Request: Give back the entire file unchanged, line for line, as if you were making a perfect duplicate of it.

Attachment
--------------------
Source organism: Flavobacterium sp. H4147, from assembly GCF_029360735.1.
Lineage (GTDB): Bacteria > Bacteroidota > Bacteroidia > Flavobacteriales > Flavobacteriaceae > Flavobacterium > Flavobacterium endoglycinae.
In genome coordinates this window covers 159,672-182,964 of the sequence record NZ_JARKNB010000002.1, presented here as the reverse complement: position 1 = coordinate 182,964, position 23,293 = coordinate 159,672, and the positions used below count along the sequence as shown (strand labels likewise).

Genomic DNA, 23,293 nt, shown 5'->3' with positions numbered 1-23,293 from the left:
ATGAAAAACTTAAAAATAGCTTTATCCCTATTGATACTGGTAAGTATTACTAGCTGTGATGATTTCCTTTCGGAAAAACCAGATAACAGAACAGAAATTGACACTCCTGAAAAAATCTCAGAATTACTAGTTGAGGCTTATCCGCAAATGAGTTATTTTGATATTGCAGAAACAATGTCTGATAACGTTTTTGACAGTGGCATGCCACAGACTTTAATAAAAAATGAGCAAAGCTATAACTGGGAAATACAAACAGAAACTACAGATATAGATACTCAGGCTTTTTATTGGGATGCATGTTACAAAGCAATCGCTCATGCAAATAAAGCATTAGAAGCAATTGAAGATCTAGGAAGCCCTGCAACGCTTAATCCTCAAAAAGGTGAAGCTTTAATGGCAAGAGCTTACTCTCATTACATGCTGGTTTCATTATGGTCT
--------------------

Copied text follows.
Source organism: Flavobacterium sp. H4147, from assembly GCF_029360735.1.
Lineage (GTDB): Bacteria > Bacteroidota > Bacteroidia > Flavobacteriales > Flavobacteriaceae > Flavobacterium > Flavobacterium endoglycinae.
In genome coordinates this window covers 159,672-182,964 of the sequence record NZ_JARKNB010000002.1, presented here as the reverse complement: position 1 = coordinate 182,964, position 23,293 = coordinate 159,672, and the positions used below count along the sequence as shown (strand labels likewise).

Genomic DNA, 23,293 nt, shown 5'->3' with positions numbered 1-23,293 from the left:
ATGAAAAACTTAAAAATAGCTTTATCCCTATTGATACTGGTAAGTATTACTAGCTGTGATGATTTCCTTTCGGAAAAACCAGATAACAGAACAGAAATTGACACTCCTGAAAAAATCTCAGAATTACTAGTTGAGGCTTATCCGCAAATGAGTTATTTTGATATTGCAGAAACAATGTCTGATAACGTTTTTGACAGTGGCATGCCACAGACTTTAATAAAAAATGAGCAAAGCTATAACTGGGAAATACAAACAGAAACTACAGATATAGATACTCAGGCTTTTTATTGGGATGCATGTTACAAAGCAATCGCTCATGCAAATAAAGCATTAGAAGCAATTGAAGATCTAGGAAGCCCTGCAACGCTTAATCCTCAAAAAGGTGAAGCTTTAATGGCAAGAGCTTACTCTCATTACATGCTGGTTTCATTATGGTCT